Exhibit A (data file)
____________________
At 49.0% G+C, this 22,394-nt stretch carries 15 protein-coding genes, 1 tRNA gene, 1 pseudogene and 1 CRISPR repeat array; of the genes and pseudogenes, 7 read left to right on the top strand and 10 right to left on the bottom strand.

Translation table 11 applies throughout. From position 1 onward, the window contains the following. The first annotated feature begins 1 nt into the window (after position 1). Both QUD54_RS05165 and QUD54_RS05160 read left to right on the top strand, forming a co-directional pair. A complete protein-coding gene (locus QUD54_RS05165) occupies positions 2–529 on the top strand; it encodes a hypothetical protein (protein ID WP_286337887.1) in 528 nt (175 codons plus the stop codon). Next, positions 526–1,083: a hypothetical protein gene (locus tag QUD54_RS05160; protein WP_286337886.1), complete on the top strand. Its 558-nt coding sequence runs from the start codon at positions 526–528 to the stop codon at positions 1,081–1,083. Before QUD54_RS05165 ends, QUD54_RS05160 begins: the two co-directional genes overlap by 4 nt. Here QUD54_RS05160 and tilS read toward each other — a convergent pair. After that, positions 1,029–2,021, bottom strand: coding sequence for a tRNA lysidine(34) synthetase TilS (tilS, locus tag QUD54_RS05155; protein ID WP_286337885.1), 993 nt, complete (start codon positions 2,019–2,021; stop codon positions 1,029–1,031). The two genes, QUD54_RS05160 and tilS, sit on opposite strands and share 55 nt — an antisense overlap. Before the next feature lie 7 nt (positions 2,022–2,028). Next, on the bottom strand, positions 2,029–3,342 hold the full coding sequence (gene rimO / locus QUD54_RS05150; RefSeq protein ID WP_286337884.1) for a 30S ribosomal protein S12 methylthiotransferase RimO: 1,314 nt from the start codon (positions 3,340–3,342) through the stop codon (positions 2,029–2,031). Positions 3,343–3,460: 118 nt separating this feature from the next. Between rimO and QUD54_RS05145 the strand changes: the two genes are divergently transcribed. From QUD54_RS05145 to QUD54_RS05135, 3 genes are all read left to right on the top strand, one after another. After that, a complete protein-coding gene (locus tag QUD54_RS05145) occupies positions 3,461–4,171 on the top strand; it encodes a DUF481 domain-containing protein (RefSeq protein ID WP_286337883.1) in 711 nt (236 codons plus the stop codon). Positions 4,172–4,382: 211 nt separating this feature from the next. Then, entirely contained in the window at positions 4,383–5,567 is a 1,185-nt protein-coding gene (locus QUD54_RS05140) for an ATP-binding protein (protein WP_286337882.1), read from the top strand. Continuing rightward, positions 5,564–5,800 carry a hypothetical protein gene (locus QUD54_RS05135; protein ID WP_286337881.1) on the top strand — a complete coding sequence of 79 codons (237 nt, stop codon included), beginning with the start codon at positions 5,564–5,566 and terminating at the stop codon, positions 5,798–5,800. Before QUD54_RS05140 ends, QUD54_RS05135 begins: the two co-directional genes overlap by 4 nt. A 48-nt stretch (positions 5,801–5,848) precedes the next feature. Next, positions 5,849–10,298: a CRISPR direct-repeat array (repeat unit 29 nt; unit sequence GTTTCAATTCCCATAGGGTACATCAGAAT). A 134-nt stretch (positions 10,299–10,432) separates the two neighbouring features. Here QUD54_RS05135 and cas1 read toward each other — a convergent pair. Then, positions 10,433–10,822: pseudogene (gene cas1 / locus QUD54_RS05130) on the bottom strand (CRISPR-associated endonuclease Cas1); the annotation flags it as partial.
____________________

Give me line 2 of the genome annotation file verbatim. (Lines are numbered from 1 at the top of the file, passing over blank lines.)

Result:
Translation table 11 applies throughout. From position 1 onward, the window contains the following. The first annotated feature begins 1 nt into the window (after position 1). Both QUD54_RS05165 and QUD54_RS05160 read left to right on the top strand, forming a co-directional pair. A complete protein-coding gene (locus QUD54_RS05165) occupies positions 2–529 on the top strand; it encodes a hypothetical protein (protein ID WP_286337887.1) in 528 nt (175 codons plus the stop codon). Next, positions 526–1,083: a hypothetical protein gene (locus tag QUD54_RS05160; protein WP_286337886.1), complete on the top strand. Its 558-nt coding sequence runs from the start codon at positions 526–528 to the stop codon at positions 1,081–1,083. Before QUD54_RS05165 ends, QUD54_RS05160 begins: the two co-directional genes overlap by 4 nt. Here QUD54_RS05160 and tilS read toward each other — a convergent pair. After that, positions 1,029–2,021, bottom strand: coding sequence for a tRNA lysidine(34) synthetase TilS (tilS, locus tag QUD54_RS05155; protein ID WP_286337885.1), 993 nt, complete (start codon positions 2,019–2,021; stop codon positions 1,029–1,031). The two genes, QUD54_RS05160 and tilS, sit on opposite strands and share 55 nt — an antisense overlap. Before the next feature lie 7 nt (positions 2,022–2,028). Next, on the bottom strand, positions 2,029–3,342 hold the full coding sequence (gene rimO / locus QUD54_RS05150; RefSeq protein ID WP_286337884.1) for a 30S ribosomal protein S12 methylthiotransferase RimO: 1,314 nt from the start codon (positions 3,340–3,342) through the stop codon (positions 2,029–2,031). Positions 3,343–3,460: 118 nt separating this feature from the next. Between rimO and QUD54_RS05145 the strand changes: the two genes are divergently transcribed. From QUD54_RS05145 to QUD54_RS05135, 3 genes are all read left to right on the top strand, one after another. After that, a complete protein-coding gene (locus tag QUD54_RS05145) occupies positions 3,461–4,171 on the top strand; it encodes a DUF481 domain-containing protein (RefSeq protein ID WP_286337883.1) in 711 nt (236 codons plus the stop codon). Positions 4,172–4,382: 211 nt separating this feature from the next. Then, entirely contained in the window at positions 4,383–5,567 is a 1,185-nt protein-coding gene (locus QUD54_RS05140) for an ATP-binding protein (protein WP_286337882.1), read from the top strand. Continuing rightward, positions 5,564–5,800 carry a hypothetical protein gene (locus QUD54_RS05135; protein ID WP_286337881.1) on the top strand — a complete coding sequence of 79 codons (237 nt, stop codon included), beginning with the start codon at positions 5,564–5,566 and terminating at the stop codon, positions 5,798–5,800. Before QUD54_RS05140 ends, QUD54_RS05135 begins: the two co-directional genes overlap by 4 nt. A 48-nt stretch (positions 5,801–5,848) precedes the next feature. Next, positions 5,849–10,298: a CRISPR direct-repeat array (repeat unit 29 nt; unit sequence GTTTCAATTCCCATAGGGTACATCAGAAT). A 134-nt stretch (positions 10,299–10,432) separates the two neighbouring features. Here QUD54_RS05135 and cas1 read toward each other — a convergent pair. Then, positions 10,433–10,822: pseudogene (gene cas1 / locus QUD54_RS05130) on the bottom strand (CRISPR-associated endonuclease Cas1); the annotation flags it as partial.